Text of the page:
This letter is a flashback to 2017. I went into full-time entrepreneurship in January of 2018 and now that I’m at the six-month mark, I’ll be celebrating with a few glimpses into my journey as a writer.
Do you feel insignificant? It’s easy to do. Right now, I’m sitting, surrounded by Texas Pastureland. It’s peaceful out here. I’ve even punched off the music so I can just enjoy the silence. I’m also reading a book, ironically about focusing, which I’ve stopped to write you. After this, I want to go back to the book, but I also want to write my story. However, I also have a novel I want to finish and an idea for the workshop I want to jot down before I lose it. I’m peaceful and have no regrets being right in this lovely moment.
However, most of what I want to do are things that will bring me one step further into the world of entrepreneurs. There are all these successful people who are making buckets of money doing what they love. And the truth is – none of those people know I am currently sitting surrounded by cows and corn and birds. Few of them even know I exist.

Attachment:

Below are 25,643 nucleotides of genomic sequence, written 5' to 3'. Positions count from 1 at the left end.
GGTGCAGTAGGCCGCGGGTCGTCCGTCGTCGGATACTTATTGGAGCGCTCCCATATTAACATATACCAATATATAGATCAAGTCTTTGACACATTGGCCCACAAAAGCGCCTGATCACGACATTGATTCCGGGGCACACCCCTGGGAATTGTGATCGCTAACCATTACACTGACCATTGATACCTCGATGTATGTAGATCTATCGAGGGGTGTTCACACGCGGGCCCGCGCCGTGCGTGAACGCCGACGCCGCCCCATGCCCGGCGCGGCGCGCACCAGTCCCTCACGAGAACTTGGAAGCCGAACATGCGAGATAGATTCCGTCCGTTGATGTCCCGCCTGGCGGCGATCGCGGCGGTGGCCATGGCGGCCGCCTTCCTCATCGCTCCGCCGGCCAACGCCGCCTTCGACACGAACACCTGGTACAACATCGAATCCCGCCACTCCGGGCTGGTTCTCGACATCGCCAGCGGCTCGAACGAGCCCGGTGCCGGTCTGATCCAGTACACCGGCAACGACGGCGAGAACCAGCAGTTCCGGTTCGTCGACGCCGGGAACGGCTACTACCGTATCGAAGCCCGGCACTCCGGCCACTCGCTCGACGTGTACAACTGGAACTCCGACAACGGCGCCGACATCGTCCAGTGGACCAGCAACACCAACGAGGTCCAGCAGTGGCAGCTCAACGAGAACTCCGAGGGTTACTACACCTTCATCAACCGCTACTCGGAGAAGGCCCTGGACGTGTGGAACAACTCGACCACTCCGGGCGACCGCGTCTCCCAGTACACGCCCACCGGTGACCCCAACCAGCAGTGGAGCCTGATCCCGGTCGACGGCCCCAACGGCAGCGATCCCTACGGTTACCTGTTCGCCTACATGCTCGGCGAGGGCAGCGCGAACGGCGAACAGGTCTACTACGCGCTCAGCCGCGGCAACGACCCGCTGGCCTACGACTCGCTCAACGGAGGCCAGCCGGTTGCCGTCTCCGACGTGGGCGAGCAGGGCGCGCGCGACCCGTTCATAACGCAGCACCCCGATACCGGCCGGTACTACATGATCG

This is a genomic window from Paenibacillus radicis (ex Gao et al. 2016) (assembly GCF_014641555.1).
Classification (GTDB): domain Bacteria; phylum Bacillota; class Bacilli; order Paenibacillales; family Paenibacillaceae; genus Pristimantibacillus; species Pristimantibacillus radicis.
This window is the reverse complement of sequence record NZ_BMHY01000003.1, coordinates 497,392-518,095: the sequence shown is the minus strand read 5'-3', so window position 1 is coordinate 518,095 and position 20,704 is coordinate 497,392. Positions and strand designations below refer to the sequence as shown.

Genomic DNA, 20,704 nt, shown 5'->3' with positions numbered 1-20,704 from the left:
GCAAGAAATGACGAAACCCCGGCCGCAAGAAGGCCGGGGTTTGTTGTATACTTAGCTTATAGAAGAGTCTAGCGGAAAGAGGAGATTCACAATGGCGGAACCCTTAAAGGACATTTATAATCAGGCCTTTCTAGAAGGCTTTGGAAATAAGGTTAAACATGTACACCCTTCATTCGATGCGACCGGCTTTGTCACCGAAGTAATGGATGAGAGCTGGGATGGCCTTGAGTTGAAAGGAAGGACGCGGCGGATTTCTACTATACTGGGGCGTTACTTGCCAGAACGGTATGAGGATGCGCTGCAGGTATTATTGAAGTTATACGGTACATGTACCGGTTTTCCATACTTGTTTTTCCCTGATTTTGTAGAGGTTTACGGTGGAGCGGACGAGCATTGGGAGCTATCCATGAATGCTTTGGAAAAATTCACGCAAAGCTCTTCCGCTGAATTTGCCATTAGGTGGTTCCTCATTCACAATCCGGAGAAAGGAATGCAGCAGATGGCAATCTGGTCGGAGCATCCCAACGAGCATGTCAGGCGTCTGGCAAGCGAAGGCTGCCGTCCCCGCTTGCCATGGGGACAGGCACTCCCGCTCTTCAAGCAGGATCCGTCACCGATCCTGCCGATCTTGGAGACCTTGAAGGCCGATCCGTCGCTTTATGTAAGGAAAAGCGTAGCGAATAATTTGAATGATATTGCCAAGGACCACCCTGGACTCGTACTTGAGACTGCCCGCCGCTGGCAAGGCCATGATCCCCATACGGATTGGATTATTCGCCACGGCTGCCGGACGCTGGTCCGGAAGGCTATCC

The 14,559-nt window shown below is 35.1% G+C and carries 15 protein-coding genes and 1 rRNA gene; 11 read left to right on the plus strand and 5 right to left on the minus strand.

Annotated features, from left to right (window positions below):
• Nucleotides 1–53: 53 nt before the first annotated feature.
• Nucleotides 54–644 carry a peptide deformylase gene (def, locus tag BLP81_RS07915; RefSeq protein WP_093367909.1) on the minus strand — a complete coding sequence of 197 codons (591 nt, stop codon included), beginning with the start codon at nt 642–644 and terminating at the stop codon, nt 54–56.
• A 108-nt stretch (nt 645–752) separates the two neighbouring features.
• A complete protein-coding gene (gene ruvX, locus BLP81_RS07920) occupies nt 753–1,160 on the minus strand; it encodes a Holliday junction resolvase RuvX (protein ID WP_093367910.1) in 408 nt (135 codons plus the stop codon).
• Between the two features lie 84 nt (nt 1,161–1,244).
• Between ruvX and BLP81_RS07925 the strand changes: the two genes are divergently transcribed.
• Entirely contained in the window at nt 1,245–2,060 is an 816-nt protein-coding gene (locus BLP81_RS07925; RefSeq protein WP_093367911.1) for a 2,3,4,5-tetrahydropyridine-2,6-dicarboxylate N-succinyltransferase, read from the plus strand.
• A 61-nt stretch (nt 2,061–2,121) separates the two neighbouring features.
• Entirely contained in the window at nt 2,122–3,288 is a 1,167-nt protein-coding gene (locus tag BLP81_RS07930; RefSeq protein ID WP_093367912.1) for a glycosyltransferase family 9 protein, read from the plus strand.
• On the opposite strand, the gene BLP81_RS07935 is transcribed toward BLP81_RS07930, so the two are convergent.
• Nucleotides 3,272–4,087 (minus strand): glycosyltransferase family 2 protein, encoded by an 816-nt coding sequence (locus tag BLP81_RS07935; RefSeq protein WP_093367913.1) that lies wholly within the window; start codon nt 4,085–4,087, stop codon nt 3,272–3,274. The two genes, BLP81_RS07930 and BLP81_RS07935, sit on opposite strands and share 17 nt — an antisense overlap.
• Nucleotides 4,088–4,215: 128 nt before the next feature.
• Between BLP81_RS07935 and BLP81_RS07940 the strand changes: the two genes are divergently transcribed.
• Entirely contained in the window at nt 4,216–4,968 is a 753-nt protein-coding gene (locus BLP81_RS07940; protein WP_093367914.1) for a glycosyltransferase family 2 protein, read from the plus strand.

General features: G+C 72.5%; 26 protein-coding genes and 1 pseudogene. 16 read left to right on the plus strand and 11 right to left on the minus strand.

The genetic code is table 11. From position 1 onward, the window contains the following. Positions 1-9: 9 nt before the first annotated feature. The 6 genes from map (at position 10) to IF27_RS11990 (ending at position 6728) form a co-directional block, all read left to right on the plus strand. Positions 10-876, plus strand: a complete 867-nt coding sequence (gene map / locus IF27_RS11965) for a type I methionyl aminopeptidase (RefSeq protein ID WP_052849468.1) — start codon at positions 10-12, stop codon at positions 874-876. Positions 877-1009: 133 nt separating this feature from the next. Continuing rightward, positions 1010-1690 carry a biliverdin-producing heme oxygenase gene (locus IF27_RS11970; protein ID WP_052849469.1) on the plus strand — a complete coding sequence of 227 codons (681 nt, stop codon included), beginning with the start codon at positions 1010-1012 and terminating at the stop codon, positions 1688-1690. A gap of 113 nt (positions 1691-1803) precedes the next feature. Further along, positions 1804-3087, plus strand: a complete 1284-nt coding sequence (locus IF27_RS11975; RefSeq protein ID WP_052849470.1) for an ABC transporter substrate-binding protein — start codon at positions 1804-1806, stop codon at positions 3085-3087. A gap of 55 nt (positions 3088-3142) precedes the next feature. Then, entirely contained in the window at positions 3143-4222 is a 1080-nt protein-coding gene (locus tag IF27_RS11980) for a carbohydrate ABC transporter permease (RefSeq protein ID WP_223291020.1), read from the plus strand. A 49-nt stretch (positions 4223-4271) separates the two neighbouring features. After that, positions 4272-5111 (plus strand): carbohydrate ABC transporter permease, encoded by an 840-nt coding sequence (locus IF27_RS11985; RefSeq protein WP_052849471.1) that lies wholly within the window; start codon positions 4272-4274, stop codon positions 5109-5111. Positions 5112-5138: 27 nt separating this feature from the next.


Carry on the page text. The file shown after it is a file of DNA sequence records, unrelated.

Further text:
Most readers have never heard of my books, no matter how avid a reader they are. Most people in film have no idea I can act. Heck, most people on the street don’t know who I am. Even living in a small town where I can greet many people by name on a single walk – there are five times as many who may have only seen me around. And only a handful really know me, what I want to do, and what makes me tick.
But you know what? What I do is still important. Who I am still matters.
You matter too.
You don’t have to be famous to make a difference, and you don’t have to change hundreds of lives to make a meaningful impact. That thing you do which feels like, “nothing” to you, might be “everything” to someone else.
Years ago, I was standing at a counter and a teenage girl stepped up beside me. She had the most beautiful brown eyes and they startled me. I blurted out, “Your eyes are beautiful!”
She jolted, then said, “Thanks.”
That was it. I went back to what I was doing.
But a moment later, I looked up and her eyes were filled with tears. “Nobody’s ever told me that before,” she said.
“Really??” I couldn’t believe it. She had to be joking.
But she wasn’t. And though I’d felt a little awkward about my startled compliment, she went on her way smiling and still teary-eyed. I never saw her again.
But that made me more bold to say out loud the nice things I usually only think about people.
Because it mattered. And in the end, it wasn’t a little thing at all. And every day, no matter what you’re doing, you have a chance to create moments that matter. So what are yours?